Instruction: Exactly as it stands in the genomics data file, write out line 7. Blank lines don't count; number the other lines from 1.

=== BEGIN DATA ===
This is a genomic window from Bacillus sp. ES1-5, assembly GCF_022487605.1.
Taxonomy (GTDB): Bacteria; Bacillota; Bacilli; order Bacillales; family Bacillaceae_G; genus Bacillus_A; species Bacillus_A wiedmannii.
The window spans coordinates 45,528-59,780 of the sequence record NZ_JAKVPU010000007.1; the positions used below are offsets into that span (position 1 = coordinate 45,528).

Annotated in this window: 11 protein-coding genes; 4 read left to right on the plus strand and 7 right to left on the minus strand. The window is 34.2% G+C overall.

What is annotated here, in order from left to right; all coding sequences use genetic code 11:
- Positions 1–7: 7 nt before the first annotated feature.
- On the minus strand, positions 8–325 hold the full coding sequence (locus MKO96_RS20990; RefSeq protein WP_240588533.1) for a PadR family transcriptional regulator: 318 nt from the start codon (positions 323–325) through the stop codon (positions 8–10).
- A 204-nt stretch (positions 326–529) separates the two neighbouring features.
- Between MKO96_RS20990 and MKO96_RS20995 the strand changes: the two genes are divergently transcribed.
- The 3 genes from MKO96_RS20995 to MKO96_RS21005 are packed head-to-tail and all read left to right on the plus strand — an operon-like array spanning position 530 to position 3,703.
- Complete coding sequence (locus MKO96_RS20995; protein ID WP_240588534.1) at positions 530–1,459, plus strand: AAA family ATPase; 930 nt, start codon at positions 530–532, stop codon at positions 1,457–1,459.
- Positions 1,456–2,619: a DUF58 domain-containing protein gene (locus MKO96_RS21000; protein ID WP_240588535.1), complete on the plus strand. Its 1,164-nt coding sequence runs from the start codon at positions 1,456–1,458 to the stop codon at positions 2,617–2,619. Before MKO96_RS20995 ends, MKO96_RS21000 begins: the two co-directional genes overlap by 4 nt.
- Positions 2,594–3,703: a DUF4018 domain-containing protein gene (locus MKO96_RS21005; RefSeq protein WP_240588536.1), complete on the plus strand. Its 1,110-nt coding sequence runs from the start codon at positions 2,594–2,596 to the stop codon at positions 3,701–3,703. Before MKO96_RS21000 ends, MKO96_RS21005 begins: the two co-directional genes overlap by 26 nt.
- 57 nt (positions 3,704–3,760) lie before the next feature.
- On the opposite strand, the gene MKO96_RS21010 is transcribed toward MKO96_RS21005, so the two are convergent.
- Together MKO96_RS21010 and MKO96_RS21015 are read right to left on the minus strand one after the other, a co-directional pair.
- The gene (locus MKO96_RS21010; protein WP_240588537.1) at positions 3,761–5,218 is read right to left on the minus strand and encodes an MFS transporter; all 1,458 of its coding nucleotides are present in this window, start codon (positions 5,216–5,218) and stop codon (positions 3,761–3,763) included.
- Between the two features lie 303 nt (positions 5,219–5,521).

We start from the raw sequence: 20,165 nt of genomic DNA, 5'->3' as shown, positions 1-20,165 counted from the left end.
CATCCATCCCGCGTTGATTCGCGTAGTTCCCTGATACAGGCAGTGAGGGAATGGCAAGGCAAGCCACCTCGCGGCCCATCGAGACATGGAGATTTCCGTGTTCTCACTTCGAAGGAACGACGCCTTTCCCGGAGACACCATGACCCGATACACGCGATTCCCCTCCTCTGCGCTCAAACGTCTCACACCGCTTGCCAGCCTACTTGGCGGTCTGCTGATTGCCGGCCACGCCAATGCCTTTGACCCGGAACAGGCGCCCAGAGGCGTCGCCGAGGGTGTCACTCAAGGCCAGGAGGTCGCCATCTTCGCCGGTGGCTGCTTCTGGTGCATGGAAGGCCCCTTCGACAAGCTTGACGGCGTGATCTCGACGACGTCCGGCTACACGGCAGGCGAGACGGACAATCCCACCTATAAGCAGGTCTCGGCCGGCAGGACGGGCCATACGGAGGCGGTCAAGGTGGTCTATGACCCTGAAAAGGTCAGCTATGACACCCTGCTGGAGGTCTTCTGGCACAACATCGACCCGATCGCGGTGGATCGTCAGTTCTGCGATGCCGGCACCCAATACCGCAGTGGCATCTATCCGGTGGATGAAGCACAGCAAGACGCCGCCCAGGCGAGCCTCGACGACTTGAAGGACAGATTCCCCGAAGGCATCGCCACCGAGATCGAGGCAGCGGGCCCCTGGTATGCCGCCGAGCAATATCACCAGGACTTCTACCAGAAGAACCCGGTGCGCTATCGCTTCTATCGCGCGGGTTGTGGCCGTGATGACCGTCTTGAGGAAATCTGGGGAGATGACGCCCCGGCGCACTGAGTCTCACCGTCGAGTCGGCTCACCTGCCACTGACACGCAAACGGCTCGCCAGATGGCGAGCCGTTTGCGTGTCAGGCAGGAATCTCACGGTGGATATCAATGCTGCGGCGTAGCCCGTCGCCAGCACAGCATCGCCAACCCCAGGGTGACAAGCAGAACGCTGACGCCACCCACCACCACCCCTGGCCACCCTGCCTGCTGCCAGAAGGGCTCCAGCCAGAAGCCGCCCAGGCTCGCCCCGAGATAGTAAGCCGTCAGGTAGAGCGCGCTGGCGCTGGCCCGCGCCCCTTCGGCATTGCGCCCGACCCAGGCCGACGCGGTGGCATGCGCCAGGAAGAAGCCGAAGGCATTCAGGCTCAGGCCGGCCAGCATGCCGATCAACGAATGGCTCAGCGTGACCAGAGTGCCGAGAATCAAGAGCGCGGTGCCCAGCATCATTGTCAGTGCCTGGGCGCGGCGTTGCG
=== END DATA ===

- On the minus strand, positions 8–325 hold the full coding sequence (locus MKO96_RS20990; RefSeq protein WP_240588533.1) for a PadR family transcriptional regulator: 318 nt from the start codon (positions 323–325) through the stop codon (positions 8–10).